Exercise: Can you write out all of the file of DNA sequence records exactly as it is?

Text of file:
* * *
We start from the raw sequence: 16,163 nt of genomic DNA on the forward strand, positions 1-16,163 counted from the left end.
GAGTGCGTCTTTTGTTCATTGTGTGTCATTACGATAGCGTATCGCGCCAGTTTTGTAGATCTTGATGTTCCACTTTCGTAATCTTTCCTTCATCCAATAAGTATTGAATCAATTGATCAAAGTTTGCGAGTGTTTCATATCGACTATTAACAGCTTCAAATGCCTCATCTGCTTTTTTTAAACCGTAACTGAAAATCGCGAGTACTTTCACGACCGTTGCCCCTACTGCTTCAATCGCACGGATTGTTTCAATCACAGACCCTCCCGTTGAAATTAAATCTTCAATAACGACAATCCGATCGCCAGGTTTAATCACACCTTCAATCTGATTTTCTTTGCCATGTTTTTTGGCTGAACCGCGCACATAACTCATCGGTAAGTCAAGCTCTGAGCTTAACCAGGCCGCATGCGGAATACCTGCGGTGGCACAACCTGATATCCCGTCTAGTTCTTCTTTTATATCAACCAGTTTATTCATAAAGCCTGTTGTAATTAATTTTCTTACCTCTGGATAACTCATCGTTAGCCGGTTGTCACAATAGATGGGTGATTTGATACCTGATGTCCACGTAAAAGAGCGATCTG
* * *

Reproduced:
We start from the raw sequence: 16,163 nt of genomic DNA on the forward strand, positions 1-16,163 counted from the left end.
GAGTGCGTCTTTTGTTCATTGTGTGTCATTACGATAGCGTATCGCGCCAGTTTTGTAGATCTTGATGTTCCACTTTCGTAATCTTTCCTTCATCCAATAAGTATTGAATCAATTGATCAAAGTTTGCGAGTGTTTCATATCGACTATTAACAGCTTCAAATGCCTCATCTGCTTTTTTTAAACCGTAACTGAAAATCGCGAGTACTTTCACGACCGTTGCCCCTACTGCTTCAATCGCACGGATTGTTTCAATCACAGACCCTCCCGTTGAAATTAAATCTTCAATAACGACAATCCGATCGCCAGGTTTAATCACACCTTCAATCTGATTTTCTTTGCCATGTTTTTTGGCTGAACCGCGCACATAACTCATCGGTAAGTCAAGCTCTGAGCTTAACCAGGCCGCATGCGGAATACCTGCGGTGGCACAACCTGATATCCCGTCTAGTTCTTCTTTTATATCAACCAGTTTATTCATAAAGCCTGTTGTAATTAATTTTCTTACCTCTGGATAACTCATCGTTAGCCGGTTGTCACAATAGATGGGTGATTTGATACCTGATGTCCACGTAAAAGAGCGATCTG